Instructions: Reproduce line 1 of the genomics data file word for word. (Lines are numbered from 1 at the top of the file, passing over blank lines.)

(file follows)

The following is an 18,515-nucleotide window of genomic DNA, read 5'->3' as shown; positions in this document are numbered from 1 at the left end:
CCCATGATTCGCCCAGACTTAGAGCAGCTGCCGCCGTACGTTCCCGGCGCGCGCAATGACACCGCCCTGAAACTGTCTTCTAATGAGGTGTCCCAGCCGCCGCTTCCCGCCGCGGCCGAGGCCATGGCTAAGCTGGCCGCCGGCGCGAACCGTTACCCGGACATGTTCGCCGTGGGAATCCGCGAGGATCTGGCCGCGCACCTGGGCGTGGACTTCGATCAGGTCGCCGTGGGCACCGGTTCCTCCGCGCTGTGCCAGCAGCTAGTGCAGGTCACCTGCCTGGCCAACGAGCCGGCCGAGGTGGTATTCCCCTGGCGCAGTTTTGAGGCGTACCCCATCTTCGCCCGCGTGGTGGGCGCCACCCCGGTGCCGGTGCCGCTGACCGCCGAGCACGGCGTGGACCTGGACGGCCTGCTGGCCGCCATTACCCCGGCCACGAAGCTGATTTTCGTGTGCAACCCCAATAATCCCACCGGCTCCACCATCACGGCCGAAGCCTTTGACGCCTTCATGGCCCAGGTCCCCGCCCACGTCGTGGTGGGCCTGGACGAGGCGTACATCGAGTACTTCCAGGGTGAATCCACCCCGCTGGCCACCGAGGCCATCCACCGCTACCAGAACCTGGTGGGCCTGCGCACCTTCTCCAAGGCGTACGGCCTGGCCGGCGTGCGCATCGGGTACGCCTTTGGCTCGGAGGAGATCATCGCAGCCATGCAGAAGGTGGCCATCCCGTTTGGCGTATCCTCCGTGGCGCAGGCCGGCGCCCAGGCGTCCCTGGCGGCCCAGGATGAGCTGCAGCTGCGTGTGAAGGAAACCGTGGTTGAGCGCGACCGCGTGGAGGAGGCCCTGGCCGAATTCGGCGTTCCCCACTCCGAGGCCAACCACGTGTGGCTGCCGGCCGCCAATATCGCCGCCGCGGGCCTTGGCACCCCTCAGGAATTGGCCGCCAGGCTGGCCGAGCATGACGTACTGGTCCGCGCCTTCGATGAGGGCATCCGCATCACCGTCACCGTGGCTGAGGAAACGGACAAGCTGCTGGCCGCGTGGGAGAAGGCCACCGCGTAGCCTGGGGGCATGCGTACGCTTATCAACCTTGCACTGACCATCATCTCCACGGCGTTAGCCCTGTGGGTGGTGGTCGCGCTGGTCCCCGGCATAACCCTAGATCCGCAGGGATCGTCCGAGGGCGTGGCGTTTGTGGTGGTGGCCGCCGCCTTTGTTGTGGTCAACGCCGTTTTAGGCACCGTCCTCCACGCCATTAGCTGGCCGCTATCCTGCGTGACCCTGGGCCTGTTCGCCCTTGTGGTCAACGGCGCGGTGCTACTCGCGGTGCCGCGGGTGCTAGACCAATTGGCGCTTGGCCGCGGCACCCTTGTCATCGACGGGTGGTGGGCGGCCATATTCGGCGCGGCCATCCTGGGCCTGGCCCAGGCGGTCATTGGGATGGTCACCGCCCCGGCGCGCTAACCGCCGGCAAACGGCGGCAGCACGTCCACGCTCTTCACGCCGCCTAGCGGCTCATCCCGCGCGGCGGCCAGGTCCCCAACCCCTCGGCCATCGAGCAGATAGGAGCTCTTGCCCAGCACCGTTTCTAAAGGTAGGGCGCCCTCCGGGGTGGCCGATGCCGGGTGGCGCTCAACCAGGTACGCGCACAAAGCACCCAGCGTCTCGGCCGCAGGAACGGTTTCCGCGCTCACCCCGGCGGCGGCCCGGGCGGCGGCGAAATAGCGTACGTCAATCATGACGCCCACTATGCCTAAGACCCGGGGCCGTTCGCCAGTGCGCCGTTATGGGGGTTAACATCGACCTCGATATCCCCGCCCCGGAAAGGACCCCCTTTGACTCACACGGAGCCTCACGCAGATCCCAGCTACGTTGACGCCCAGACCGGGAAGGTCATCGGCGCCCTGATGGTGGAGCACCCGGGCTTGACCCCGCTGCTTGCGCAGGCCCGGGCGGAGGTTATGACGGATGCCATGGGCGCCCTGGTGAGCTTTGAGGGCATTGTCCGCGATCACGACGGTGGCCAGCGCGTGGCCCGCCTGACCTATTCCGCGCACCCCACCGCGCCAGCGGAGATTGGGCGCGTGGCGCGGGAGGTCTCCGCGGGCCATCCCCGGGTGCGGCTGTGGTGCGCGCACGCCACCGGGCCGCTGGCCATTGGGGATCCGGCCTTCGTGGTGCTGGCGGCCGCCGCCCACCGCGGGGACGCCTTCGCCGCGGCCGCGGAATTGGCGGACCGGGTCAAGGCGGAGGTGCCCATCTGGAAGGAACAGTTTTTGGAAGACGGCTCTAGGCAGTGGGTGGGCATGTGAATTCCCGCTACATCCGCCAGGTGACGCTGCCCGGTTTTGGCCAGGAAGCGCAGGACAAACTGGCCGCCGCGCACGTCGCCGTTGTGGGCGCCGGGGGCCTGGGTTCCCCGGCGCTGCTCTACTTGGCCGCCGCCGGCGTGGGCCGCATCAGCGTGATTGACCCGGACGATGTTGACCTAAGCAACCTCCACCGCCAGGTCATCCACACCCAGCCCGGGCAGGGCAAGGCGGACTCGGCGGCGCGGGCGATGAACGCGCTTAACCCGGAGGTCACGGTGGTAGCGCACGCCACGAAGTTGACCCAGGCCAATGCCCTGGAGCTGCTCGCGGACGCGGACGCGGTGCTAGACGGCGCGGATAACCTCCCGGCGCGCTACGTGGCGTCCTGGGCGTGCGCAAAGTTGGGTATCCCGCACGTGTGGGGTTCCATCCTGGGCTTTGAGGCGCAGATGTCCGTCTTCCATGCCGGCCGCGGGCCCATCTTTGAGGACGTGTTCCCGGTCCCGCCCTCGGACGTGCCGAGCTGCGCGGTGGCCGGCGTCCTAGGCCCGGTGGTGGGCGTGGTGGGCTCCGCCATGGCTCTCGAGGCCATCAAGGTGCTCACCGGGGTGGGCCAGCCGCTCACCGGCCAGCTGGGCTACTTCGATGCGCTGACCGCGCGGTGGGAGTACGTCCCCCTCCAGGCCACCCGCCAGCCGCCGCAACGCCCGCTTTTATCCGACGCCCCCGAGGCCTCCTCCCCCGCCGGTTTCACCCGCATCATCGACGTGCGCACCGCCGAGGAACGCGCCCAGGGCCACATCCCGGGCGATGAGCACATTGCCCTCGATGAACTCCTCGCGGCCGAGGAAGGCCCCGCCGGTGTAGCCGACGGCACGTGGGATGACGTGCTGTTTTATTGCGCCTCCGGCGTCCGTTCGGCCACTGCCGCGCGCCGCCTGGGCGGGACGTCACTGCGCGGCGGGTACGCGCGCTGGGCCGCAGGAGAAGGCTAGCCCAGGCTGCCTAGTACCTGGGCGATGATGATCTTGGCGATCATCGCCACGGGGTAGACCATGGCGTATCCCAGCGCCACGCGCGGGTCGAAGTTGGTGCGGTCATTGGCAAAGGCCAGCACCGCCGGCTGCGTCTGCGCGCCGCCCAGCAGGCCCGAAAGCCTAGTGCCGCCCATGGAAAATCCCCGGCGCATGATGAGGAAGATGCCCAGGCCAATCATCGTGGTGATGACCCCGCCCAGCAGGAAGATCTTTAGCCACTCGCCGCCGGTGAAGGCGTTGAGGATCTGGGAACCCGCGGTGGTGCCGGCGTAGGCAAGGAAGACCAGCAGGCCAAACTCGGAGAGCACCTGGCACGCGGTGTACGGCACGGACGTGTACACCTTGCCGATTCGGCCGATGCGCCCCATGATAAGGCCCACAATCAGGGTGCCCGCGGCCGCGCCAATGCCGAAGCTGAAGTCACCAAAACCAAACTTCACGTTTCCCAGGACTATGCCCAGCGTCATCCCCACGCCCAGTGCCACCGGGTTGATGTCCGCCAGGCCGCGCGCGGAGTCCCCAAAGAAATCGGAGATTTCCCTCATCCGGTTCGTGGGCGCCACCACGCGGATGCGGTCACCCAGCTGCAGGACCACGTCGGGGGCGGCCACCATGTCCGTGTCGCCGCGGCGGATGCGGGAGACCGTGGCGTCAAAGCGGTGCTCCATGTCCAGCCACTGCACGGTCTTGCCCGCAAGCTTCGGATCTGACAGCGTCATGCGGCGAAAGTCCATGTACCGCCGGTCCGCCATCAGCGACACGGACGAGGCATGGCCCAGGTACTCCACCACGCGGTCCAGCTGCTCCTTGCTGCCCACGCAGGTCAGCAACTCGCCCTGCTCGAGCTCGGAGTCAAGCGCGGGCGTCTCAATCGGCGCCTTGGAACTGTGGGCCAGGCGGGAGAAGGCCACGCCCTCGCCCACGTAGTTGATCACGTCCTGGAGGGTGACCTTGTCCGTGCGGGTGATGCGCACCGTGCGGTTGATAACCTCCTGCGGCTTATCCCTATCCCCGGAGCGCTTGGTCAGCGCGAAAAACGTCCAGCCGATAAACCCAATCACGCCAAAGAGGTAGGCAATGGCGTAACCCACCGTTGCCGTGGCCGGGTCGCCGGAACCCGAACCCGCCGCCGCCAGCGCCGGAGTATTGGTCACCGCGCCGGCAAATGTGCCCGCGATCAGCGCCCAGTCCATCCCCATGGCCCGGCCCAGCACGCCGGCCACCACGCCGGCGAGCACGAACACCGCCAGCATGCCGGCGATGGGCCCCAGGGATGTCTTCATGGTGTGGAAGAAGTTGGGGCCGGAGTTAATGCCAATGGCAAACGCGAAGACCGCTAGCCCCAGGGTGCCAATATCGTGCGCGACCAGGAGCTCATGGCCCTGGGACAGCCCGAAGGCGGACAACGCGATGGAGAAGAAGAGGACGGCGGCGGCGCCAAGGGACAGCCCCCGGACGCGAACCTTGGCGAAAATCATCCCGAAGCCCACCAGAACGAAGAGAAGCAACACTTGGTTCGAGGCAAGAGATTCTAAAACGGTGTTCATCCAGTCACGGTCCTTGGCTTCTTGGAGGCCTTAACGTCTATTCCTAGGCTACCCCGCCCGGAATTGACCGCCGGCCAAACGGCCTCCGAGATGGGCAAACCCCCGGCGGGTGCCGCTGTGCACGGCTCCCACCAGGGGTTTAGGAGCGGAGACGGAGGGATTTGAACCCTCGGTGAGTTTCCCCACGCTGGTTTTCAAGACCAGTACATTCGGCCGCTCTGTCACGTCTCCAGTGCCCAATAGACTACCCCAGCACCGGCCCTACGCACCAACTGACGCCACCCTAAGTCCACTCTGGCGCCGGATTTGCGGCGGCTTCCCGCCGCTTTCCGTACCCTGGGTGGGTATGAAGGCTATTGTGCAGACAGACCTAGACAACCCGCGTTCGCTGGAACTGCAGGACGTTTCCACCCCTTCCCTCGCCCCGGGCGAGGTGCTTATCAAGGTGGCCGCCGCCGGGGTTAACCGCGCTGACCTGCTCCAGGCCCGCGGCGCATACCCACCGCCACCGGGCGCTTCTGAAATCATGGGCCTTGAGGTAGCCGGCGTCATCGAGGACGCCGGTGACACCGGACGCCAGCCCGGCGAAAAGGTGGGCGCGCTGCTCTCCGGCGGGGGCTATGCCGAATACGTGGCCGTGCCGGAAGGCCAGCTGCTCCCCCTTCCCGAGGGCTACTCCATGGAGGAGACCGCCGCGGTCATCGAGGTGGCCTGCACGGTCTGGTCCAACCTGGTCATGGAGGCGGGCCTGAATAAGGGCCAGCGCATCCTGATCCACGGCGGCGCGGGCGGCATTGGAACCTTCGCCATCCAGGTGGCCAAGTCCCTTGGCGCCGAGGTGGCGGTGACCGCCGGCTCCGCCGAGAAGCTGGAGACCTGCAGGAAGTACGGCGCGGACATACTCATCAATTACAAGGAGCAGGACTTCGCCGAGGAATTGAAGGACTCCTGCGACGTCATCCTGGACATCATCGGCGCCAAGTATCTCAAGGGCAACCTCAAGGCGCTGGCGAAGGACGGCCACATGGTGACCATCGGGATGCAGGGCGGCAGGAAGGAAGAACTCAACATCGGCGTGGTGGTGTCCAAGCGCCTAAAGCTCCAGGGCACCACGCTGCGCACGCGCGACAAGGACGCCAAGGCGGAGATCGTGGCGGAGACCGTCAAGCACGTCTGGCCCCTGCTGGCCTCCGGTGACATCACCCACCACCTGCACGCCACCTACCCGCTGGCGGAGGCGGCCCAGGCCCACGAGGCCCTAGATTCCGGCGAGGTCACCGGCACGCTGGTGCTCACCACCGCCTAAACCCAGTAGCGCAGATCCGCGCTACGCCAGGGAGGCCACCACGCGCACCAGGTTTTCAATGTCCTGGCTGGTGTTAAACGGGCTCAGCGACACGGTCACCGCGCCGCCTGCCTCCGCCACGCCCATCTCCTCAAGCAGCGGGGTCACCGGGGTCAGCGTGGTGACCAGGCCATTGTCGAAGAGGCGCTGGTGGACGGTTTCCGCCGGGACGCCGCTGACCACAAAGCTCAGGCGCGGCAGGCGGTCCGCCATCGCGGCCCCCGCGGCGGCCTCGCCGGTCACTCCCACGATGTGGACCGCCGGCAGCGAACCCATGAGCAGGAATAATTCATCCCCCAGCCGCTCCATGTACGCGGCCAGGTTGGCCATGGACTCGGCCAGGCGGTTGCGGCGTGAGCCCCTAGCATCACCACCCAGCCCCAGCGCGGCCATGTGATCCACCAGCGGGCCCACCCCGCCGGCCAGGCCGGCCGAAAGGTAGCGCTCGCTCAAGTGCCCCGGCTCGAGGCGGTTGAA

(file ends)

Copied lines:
The following is an 18,515-nucleotide window of genomic DNA, read 5'->3' as shown; positions in this document are numbered from 1 at the left end: